- Heat oil in a large wok on medium heat. Add garlic and chili peppers and cook until fragrant and lightly browned, about 30 seconds. Add onions. Cook 30 seconds.
- Increase heat to high. Add the beef, and stir until it is well mixed with the garlic, onions, and chili peppers. Then add the fish sauce, seasoning sauce, black pepper and oyster sauce, and cook until beef is cooked through, about 3-5 minutes.
- After the beef is cooked through, add the rice and break apart clumps and incorporate well into the beef and onions.
- Scramble the eggs in a separate saucepan and mix into the rice after they are just-cooked through.
- After the rice is well mixed and hot, turn off the stove and immediately add your basil leaves. Mix well, and serve! Enjoy. You can add sriracha on top if it’s not that spicy.
Bulgogi (불고기 Korean Marinated BBQ Beef)
September 9, 2011 § Leave a comment
This is probably one of the most popular Korean dishes and one of the easiest to make.
1. Probably best to marinate for at least 1 hour, overnight is ideal but 1 hour will still be pretty delicious.
2. This can completely be vegetarian-friendly if you make the sauce for some mushrooms, onions, cabbage, whatever vegetables you’d like, and then grill the same way! I like to marinate some of my onions in the sauce. Another quick and easy snack, served with rice!
3. This can be great for a jungol as well, please see my other post!
Stephanie’s Bulgogi Recipe
- 2.5 – 3 lbs of thinly sliced rib-eye or beef brisket
- 1/2 cup soy sauce
- 10-15 minced garlic cloves (around 3 heaping tablespoons)
- 1/4 cup mirin (rice wine)
- 1/4 cup brown sugar
- 3 tablespoons honey
- 1/4 teaspoon black pepper
- 2 tablespoons sesame oil
- 1 teaspoon sesame seeds
- 3-4 green onions, minced
- 2 onions, sliced thinly
- 1 carrot, sliced thinly at an angle * optional
- mushrooms, sliced thinly * optional
- 2 hot green peppers, sliced thinly * optional
- Mix all of the ingredients in a large bowl and taste. If you like your sauces a little sweeter, add a little more honey or sugar to your liking.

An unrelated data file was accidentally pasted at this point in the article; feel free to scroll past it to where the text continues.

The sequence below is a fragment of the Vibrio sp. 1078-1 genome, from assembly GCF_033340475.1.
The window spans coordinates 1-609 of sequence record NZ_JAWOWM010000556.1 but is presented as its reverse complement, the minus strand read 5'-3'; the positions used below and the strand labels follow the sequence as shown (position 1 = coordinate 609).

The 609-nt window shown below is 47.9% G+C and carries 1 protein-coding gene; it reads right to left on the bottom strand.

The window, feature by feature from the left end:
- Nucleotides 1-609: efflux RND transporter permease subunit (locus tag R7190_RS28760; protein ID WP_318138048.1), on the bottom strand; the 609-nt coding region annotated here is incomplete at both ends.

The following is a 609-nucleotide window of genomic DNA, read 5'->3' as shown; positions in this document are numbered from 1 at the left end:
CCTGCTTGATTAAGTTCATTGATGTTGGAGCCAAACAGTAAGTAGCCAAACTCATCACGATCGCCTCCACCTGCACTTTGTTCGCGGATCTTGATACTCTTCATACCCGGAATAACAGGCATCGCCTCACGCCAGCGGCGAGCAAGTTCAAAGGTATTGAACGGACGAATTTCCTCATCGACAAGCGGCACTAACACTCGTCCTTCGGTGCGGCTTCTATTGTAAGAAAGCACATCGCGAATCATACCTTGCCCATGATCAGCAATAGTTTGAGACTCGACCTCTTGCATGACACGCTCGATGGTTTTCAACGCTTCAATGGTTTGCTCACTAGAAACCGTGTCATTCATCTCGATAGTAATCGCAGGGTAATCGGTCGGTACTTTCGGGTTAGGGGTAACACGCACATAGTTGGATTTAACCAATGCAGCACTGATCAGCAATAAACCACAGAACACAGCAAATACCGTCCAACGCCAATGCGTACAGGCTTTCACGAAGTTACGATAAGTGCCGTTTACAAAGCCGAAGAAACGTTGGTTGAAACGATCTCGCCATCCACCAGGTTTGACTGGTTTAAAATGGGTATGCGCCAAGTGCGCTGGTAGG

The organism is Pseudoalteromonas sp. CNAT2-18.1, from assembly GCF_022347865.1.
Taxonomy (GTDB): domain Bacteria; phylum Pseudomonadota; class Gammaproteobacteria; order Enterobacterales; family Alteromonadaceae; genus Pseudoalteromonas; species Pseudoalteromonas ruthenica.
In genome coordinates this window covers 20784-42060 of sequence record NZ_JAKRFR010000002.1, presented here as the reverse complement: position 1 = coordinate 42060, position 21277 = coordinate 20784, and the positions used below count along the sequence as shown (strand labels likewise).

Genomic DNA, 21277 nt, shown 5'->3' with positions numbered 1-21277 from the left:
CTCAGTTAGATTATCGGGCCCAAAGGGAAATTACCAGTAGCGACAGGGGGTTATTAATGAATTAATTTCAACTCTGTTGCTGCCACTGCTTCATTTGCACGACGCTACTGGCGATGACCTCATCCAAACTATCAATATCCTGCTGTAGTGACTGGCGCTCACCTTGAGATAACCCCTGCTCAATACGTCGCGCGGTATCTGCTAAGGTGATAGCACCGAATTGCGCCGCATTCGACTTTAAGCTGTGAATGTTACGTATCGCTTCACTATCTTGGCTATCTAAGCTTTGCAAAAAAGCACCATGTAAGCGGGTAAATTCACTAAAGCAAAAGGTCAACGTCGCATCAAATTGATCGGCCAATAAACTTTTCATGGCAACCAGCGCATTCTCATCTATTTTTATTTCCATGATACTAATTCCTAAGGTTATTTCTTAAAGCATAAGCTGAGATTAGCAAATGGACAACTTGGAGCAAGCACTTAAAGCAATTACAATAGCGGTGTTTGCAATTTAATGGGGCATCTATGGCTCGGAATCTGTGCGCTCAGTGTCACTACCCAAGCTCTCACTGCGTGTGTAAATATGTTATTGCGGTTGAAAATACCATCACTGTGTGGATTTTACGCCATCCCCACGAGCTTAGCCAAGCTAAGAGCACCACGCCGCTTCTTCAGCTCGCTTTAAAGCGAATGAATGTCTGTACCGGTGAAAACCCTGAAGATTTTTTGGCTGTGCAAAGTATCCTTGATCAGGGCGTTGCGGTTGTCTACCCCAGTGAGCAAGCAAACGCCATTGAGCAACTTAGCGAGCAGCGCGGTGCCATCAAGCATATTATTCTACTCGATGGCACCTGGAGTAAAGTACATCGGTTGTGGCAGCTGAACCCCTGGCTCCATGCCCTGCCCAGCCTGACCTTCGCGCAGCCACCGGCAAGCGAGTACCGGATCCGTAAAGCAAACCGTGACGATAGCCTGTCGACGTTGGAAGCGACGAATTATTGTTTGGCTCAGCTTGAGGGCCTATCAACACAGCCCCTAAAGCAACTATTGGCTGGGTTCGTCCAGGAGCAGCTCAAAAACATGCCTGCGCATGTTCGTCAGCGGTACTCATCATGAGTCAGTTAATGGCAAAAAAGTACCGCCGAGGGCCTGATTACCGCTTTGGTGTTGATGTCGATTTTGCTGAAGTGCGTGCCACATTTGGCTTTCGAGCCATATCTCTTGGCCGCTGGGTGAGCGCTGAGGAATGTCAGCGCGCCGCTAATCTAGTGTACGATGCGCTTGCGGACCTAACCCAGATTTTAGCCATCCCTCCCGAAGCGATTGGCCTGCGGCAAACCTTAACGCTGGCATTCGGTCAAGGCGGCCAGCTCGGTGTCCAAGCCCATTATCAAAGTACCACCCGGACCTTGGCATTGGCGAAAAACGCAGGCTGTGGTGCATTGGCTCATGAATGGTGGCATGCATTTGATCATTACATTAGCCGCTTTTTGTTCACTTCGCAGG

- Add your beef, onions, and green onion. Toss gently to combine with your hands, that’s the best way. Add other veggies if wanted.
- Marinate for at least one hour (up to overnight), and then grill and cook until the beef is cooked through. (Only a few minutes.)
- Serve with rice and some kimchi, the best combination.
Taiwanese Beef Noodle Soup
April 30, 2011 § 2 Comments
I have been waiting to make this for 40 days.
This recipe is a shout-out to my most darling friend of Taiwanese-descent, Ellen. Superspy.
1. Only put two star anise, because even if you think it’s not enough, those little suckers are STRONG. And delicious. But just put two, you don’t want to overpower your soup.
2. I didn’t make my own noodles, but one day I will. Until then, kalgooksoo noodles (jja jang myun noodles) are totally sufficient.
3. I couldn’t find Chili Bean sauce in the grocery store, so I used Chili Black Bean Sauce. I hope I didn’t make a cardinal error that is an affront to this noodle’s tradition, but it tasted really good!
4. If you can’t find rock sugar, I think it would be fine. It just looks pretty cool.
5. Ideally you want to boil until the meat has fallen off the bone and your marrow-bones look bare, see below. (That means all the FLAVOR is in your broth! Mmmmm)
Taiwanese Beef Noodle Soup
Adapted from TinyUrbanKitchen
3 lbs Beef Shank
2 T vegetable oil
5 cloves of garlic, minced
1 inch chunk of ginger, chopped
2 star anise
2 scallion stalks, chopped
2 1/2 T Chili black bean sauce
1/2 cup soy sauce
2 carrots, chopped
1 tomato, chopped
1/4 cup rice wine
1/4 cup rock sugar
8 baby bok-choy, split in half and washed well
2 bunches of fresh hand-pulled noodles
Soak beef shank pieces in hot water for about 5 minutes. Drain dirty water, rinse beef shanks, and set aside. Over medium high heat saute garlic, ginger, scallions, and star anise in vegetable oil until fragrant. Add beef shank and chili bean sauce and saute for a few minutes, until the beef is slightly browned. Add soy sauce and cook for 2 minutes. Add carrots, tomatoes, rice wine, and rock sugar. Add water until everything is just covered. Bring to medium high heat and then reduce to a simmer and cover for 2-4 hours, or until the beef is fall-apart tender. You may need to add water because of evaporation, so please keep a close eye on it! (Optional* Add hot sauce to taste.) Remove meat and let it cool, and then slice carefully against the grain when it is cool enough to handle. Reserve.
In a separate pot, boil water. Add bok-choy and boil for 3 minutes, and then immediately submerge in cold water. Drain, and put aside.
In another large pot, boil water for the noodles. Boil the noodles according to directions on the package, mine were no longer than four minutes.
In your serving bowl, add the drained noodles. Add bok-choy on top, and then a few slices of meat (around 5-6 per bowl is good). Enjoy!